Helen H. Richardson, Denver Post file
A sweeping city drainage project at City Park Golf Course that will remake the landscape and bulldoze roughly 260 trees has survived a legal challenge that put the controversial plan on trial.
Denver District Court Judge David H. Goldberg on Thursday issued a decision in favor of city parks officials, including parks director Allegra “Happy” Haynes. He rejected the arguments of a group of activists who have claimed that installing a huge stormwater detention area on designated parkland violated the city charter.
Goldberg ruled that city officials were within their right to use the golf course for the drainage project. He didn’t wade into the debate over connections between the project and the state’s controversial Interstate 70 expansion project through northeast Denver.
“Though the reconfiguration of CPGC may be a thinly veiled subterfuge to pave the way for new construction plans on I-70 and along the I-70 corridor, consideration of the various rationales and funding mechanisms for the project is beyond the scope of this court’s charge due to the applicable standard of review,” Goldberg wrote early in the 24-page decision.
The judge presided over a four-day bench trial in August, then mulled over his decision for two months.
The Denver residents who challenged the plan could still appeal his ruling. But for now, with trees already marked for removal — some opponents called their impending cutting an “aboreal holocaust” in recent weeks — ground work at City Park Golf Course is expected to start Nov. 1.
Aaron Goldhamer, the plaintiffs’ attorney, issued a statement Thursday afternoon: “While Judge Goldberg found that — in fact — the proposed project will result in a ‘materially detrimental’ effect on the natural habitat and neighborhood due to the loss of mature trees, and that the large-scale regrading of the course may result ‘in detrimental changes to the health of the soil and remaining trees,’ he found that the existing law compelled his deference to the decision of Denver’s Department of Parks and Recreation to proceed with the project.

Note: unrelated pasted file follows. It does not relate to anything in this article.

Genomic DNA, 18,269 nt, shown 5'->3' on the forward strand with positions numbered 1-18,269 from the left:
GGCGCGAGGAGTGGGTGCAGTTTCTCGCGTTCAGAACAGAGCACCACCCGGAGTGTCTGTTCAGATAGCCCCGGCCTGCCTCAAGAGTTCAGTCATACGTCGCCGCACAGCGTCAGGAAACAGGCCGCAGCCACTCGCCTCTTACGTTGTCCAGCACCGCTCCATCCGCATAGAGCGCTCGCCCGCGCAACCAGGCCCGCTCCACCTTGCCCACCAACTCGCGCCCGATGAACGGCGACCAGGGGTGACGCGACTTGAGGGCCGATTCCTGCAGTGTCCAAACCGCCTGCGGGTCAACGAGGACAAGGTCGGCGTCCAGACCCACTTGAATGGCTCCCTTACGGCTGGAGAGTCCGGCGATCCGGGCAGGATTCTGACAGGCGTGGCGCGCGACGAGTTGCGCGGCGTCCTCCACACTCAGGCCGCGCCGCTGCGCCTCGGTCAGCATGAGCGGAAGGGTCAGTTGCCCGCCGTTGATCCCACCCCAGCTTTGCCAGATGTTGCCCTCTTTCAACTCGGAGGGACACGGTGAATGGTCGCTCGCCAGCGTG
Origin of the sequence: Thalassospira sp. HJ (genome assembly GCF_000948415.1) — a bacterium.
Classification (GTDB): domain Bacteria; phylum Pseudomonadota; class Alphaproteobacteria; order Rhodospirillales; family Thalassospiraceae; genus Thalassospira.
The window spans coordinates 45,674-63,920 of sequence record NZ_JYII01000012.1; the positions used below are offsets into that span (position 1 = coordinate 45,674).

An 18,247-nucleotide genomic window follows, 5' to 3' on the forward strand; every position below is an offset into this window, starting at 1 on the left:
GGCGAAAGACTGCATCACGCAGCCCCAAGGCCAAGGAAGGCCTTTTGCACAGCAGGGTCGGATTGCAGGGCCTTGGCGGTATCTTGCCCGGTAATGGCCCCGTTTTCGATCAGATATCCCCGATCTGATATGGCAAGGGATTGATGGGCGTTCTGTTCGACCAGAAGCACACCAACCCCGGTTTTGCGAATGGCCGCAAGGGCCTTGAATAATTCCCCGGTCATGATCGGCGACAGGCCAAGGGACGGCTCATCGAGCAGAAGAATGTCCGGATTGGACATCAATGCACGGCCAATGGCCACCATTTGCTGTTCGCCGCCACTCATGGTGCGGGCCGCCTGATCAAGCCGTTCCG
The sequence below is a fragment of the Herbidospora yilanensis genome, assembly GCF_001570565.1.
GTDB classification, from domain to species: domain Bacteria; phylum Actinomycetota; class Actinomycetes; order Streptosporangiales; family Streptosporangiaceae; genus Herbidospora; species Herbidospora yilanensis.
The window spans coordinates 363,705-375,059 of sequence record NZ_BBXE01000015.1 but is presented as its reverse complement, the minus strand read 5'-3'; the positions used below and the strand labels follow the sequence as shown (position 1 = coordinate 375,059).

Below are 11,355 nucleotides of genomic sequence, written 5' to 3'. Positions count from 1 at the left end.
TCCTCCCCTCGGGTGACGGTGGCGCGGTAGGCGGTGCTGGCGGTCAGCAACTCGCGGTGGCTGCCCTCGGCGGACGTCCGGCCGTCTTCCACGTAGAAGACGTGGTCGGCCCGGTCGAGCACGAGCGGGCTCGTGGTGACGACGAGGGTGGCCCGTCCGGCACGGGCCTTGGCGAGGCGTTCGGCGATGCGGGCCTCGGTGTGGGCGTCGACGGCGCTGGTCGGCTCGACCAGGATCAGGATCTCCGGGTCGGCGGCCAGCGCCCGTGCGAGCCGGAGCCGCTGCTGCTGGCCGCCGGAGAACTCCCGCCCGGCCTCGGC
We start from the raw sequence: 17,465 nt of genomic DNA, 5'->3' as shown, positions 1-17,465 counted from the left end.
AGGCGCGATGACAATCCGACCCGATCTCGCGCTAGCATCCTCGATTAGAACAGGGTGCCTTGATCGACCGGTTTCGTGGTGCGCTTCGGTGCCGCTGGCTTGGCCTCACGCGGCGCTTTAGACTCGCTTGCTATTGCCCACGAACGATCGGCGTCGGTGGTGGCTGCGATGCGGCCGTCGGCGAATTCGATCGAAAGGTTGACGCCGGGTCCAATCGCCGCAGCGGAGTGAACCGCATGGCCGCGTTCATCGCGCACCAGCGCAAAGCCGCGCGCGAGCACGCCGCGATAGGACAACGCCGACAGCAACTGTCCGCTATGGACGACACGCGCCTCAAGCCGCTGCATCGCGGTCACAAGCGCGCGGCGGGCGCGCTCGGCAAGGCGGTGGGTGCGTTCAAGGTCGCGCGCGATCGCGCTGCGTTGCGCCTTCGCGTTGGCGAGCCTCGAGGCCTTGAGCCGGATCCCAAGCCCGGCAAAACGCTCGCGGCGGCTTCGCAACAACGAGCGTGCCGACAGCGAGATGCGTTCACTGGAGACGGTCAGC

“The Judge also acknowledged the ‘significant detriment’ to Denver residents should the course lose its historic designations, which he acknowledged is a real possibility. Judge Goldberg noted he was ‘loath’ to see the course close, but that his hands were tied under existing law to defer to our elected officials and their appointees. To ensure that Denver’s parks are protected in the future, we may need new laws or new elected officials.”
Comment from city officials was not immediately available.
The lawsuit, filed last year by former Colorado Attorney General J.D. MacFarlane and later joined by seven other Denver residents, targeted one of four main components of Denver Public Works’ Platte to Park Hill drainage plan to improve stormwater drainage in parts of east and northeast Denver.
Carrying an estimated price tag of $267 million to $298 million, the projects include large detention areas, new pipes, a drainage channel along 39th Avenue and a new outfall on the South Platte River at Globeville Landing Park.
For City Park Golf Course, the city has awarded a $44.9 million design and construction contract to a team that is redesigning the entire course to incorporate a stormwater detention area into the landscape of the western third.
During and after heavy rainfall — up to a 100-year storm — the course would take on water for up to eight hours to slow the runoff’s flow toward the river.
A conceptual design of the City Park Golf Course makeover. Contracts for the project were approved by the Denver City Council on Aug. 14, 2017.
The plan requires the removal of about one-third of the course’s trees, to be replaced by new ones on-course and elsewhere that would take decades to mature.
And the golf course is set to close entirely for up to two years.
As the trial unfolded Aug. 21-24, the plaintiffs and their attorneys argued that such a large and invasive project would violate the Denver city charter’s rule that designated parks can’t be used for non-park purposes. They also cited zoning rules.
But city attorneys laid out a defense of the project, arguing that it was allowed because it wasn’t changing the core function of the land as a golf course. Reneé Carmody, a senior assistant city attorney, said early on that the detention area would “seamlessly integrate drainage into the park.”
This story is developing and will be updated.
Here is Thursday’s court ruling: